That’s the headline on a press released issued moments ago by the anti-Alito interest group People For the American Way.
Apparently Ralph Neas and his cohorts at PFAW were watching a different cloture vote than the one that just took place on the Senate floor when 17 Democrats openly defied the PFAW’s demand for a filibuster of Samuel Alito.
Have a look at the press release to see for yourself:
Filibuster Effort Shows Intensity of Alito Opposition
Filibuster vote, expected tally on final confirmation demonstrate depth of opposition to Alito record and judicial philosophy
Following today’s 72-25 vote to cut off debate on the nomination of Samuel Alito, People For the American Way President Ralph G. Neas had the following statement:
“Senators who voted to extend debate did everything possible to defeat the nomination of Samuel Alito to a lifetime seat on the Supreme Court. They also upheld the Senate’s crucial role in our system of checks and balances. We believe that time will confirm the wisdom of their attempt to defeat this nominee.
“Samuel Alito’s record tells us that the rights and liberties of every American will be significantly weakened over the decades that Alito is likely to serve on the Supreme Court. His well-documented record is why he was supported so enthusiastically by far-right activists. If he is true to that record, he will side far more often with the rights of the powerful against the powerless, favor corporations and big government against the rights and privacy of individuals, seek to roll back a woman’s right to choose, and undermine legal protections for women, immigrants, minorities, and Americans with disabilities. He will stand aside while the executive branch claims excessive power to intrude on Americans’ privacy and legal protections, but will vote to restrict the ability of Congress to protect the health, safety and welfare of Americans and our communities.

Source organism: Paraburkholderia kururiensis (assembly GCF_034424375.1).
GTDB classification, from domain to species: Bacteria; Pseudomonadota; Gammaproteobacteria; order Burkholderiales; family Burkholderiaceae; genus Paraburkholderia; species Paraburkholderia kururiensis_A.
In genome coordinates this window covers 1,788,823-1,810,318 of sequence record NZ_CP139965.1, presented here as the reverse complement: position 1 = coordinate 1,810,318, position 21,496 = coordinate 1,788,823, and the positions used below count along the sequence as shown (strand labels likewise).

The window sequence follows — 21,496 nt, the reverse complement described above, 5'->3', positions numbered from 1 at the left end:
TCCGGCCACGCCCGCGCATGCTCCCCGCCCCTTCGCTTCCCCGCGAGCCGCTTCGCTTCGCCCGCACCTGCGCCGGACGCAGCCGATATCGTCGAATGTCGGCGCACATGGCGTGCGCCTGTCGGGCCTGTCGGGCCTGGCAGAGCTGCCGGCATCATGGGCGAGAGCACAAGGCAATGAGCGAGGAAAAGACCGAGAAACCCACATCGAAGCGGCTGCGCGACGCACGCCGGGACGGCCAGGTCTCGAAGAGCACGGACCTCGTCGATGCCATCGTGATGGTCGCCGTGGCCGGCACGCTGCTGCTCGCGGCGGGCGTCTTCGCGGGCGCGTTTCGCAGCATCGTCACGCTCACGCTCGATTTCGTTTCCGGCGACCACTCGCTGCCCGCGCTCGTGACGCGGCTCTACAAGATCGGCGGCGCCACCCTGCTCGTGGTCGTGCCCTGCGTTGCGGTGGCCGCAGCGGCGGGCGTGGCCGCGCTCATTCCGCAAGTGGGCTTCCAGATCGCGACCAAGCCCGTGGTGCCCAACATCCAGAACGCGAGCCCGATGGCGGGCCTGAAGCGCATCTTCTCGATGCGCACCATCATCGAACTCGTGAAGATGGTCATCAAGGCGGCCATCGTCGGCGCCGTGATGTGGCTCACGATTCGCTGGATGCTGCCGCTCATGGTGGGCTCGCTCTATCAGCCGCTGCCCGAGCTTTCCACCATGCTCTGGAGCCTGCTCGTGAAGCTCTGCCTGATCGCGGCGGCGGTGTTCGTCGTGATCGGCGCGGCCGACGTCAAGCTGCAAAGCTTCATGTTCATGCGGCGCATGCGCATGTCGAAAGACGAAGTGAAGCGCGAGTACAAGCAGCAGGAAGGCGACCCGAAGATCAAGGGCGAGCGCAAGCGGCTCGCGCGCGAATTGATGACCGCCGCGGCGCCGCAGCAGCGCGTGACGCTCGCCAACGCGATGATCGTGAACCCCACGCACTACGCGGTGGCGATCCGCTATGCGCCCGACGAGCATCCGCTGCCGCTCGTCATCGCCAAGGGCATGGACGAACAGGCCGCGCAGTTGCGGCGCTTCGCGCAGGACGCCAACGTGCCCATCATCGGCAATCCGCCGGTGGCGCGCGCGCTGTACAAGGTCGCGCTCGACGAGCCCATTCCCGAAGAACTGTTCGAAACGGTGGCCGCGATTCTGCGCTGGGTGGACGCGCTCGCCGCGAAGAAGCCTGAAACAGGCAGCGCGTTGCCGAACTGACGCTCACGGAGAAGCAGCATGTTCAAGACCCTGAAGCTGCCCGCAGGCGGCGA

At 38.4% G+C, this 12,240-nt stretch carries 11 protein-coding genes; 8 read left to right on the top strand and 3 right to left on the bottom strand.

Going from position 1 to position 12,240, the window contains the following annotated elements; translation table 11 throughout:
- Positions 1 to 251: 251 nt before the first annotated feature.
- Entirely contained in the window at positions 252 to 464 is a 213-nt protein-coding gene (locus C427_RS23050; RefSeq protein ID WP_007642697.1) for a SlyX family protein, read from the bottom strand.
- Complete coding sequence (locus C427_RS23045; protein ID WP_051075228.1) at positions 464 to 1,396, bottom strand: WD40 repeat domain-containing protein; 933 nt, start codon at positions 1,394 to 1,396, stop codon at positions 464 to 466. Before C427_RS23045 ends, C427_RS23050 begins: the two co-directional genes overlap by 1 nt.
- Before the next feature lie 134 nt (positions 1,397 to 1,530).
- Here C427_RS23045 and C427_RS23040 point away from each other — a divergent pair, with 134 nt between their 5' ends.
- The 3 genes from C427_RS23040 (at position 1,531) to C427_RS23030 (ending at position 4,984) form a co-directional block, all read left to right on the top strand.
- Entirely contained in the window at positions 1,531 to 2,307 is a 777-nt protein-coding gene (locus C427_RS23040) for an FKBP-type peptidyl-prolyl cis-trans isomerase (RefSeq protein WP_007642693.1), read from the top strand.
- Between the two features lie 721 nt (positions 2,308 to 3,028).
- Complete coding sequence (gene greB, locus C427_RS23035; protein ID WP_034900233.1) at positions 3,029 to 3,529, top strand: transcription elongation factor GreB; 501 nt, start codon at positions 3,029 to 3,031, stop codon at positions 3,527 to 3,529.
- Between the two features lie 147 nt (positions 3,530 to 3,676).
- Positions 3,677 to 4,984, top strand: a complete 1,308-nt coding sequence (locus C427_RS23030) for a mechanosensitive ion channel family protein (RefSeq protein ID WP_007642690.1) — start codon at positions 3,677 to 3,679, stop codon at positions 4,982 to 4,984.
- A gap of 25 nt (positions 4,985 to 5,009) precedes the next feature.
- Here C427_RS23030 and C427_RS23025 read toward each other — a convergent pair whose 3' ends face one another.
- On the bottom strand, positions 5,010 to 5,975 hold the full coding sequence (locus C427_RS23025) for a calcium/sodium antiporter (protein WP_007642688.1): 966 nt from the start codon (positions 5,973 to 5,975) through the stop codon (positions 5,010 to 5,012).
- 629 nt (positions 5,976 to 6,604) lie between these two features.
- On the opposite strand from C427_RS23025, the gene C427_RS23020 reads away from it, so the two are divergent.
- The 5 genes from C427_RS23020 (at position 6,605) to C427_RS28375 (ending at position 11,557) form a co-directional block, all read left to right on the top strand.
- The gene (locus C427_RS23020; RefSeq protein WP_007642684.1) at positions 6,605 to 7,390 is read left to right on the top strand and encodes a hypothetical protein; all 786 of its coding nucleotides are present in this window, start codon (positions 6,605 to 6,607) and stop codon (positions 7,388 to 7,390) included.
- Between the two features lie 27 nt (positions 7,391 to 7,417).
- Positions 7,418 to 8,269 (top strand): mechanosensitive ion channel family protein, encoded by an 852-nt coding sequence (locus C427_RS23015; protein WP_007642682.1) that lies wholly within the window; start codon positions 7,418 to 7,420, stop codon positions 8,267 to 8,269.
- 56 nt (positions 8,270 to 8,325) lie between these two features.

We are grateful for the leadership shown by senators who worked to prevent Samuel Alito’s confirmation to a lifetime seat on our nation’s highest court, and it is excruciatingly disappointing that more senators did not consider Alito’s record sufficient reason to join those efforts.
“It is unfortunate that President Bush chose such a divisive nominee, rather than a mainstream conservative who could have received widespread bipartisan support. Even before the final vote is cast, it is clear that Samuel Alito will face the most Senate opposition since Clarence Thomas. In fact, Alito will be second only to Thomas in the number of senators voting against a nominee who is confirmed to the Supreme Court.”
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